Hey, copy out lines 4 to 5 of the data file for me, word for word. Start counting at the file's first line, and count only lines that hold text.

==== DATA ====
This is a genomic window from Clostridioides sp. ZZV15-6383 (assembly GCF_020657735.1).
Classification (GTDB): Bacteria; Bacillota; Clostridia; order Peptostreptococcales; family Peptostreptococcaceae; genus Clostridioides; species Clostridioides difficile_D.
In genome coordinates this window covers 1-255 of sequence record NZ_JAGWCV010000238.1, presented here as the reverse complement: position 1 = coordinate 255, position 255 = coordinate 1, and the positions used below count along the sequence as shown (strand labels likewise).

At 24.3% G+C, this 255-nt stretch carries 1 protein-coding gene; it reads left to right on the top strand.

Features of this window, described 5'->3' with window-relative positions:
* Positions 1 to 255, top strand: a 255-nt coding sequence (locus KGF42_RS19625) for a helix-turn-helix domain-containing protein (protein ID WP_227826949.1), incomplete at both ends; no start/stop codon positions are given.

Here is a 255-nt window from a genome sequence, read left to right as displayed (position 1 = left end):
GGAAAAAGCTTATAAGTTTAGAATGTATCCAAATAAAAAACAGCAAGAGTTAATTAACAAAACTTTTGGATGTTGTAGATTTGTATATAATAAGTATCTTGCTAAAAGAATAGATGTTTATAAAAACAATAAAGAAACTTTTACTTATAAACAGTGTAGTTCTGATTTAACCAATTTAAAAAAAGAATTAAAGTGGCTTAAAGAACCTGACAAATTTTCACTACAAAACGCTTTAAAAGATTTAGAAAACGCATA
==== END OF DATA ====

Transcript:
At 24.3% G+C, this 255-nt stretch carries 1 protein-coding gene; it reads left to right on the top strand.

Features of this window, described 5'->3' with window-relative positions: